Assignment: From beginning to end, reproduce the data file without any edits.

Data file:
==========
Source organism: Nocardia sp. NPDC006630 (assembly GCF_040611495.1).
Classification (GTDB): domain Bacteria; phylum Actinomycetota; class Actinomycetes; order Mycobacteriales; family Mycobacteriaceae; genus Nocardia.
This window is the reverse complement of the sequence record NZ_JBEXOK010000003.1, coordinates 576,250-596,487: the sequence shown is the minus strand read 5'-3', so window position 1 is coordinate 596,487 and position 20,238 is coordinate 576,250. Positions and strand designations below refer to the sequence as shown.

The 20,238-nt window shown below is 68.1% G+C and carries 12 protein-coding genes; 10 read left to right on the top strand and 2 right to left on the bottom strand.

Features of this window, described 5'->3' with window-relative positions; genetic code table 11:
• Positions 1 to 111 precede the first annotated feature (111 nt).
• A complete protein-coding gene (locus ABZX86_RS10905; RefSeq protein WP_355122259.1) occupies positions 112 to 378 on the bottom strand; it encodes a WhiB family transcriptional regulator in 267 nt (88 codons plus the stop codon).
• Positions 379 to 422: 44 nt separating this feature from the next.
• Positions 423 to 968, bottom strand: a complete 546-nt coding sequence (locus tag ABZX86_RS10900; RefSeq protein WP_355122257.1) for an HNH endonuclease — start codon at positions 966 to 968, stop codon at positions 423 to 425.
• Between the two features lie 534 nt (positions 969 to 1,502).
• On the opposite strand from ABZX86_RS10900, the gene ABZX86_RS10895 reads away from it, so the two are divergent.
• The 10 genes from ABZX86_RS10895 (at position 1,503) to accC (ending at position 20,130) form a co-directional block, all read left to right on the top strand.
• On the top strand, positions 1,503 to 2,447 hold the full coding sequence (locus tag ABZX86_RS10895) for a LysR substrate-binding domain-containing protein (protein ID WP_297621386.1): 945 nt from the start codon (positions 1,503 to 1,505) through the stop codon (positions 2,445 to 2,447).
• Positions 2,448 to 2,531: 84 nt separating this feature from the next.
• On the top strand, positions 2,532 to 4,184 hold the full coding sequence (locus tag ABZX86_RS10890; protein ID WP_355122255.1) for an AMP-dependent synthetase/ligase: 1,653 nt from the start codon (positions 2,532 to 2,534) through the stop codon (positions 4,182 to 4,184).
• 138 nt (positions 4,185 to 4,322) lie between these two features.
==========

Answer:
Source organism: Nocardia sp. NPDC006630 (assembly GCF_040611495.1).
Classification (GTDB): domain Bacteria; phylum Actinomycetota; class Actinomycetes; order Mycobacteriales; family Mycobacteriaceae; genus Nocardia.
This window is the reverse complement of the sequence record NZ_JBEXOK010000003.1, coordinates 576,250-596,487: the sequence shown is the minus strand read 5'-3', so window position 1 is coordinate 596,487 and position 20,238 is coordinate 576,250. Positions and strand designations below refer to the sequence as shown.

The 20,238-nt window shown below is 68.1% G+C and carries 12 protein-coding genes; 10 read left to right on the top strand and 2 right to left on the bottom strand.

Features of this window, described 5'->3' with window-relative positions; genetic code table 11:
• Positions 1 to 111 precede the first annotated feature (111 nt).
• A complete protein-coding gene (locus ABZX86_RS10905; RefSeq protein WP_355122259.1) occupies positions 112 to 378 on the bottom strand; it encodes a WhiB family transcriptional regulator in 267 nt (88 codons plus the stop codon).
• Positions 379 to 422: 44 nt separating this feature from the next.
• Positions 423 to 968, bottom strand: a complete 546-nt coding sequence (locus tag ABZX86_RS10900; RefSeq protein WP_355122257.1) for an HNH endonuclease — start codon at positions 966 to 968, stop codon at positions 423 to 425.
• Between the two features lie 534 nt (positions 969 to 1,502).
• On the opposite strand from ABZX86_RS10900, the gene ABZX86_RS10895 reads away from it, so the two are divergent.
• The 10 genes from ABZX86_RS10895 (at position 1,503) to accC (ending at position 20,130) form a co-directional block, all read left to right on the top strand.
• On the top strand, positions 1,503 to 2,447 hold the full coding sequence (locus tag ABZX86_RS10895) for a LysR substrate-binding domain-containing protein (protein ID WP_297621386.1): 945 nt from the start codon (positions 1,503 to 1,505) through the stop codon (positions 2,445 to 2,447).
• Positions 2,448 to 2,531: 84 nt separating this feature from the next.
• On the top strand, positions 2,532 to 4,184 hold the full coding sequence (locus tag ABZX86_RS10890; protein ID WP_355122255.1) for an AMP-dependent synthetase/ligase: 1,653 nt from the start codon (positions 2,532 to 2,534) through the stop codon (positions 4,182 to 4,184).
• 138 nt (positions 4,185 to 4,322) lie between these two features.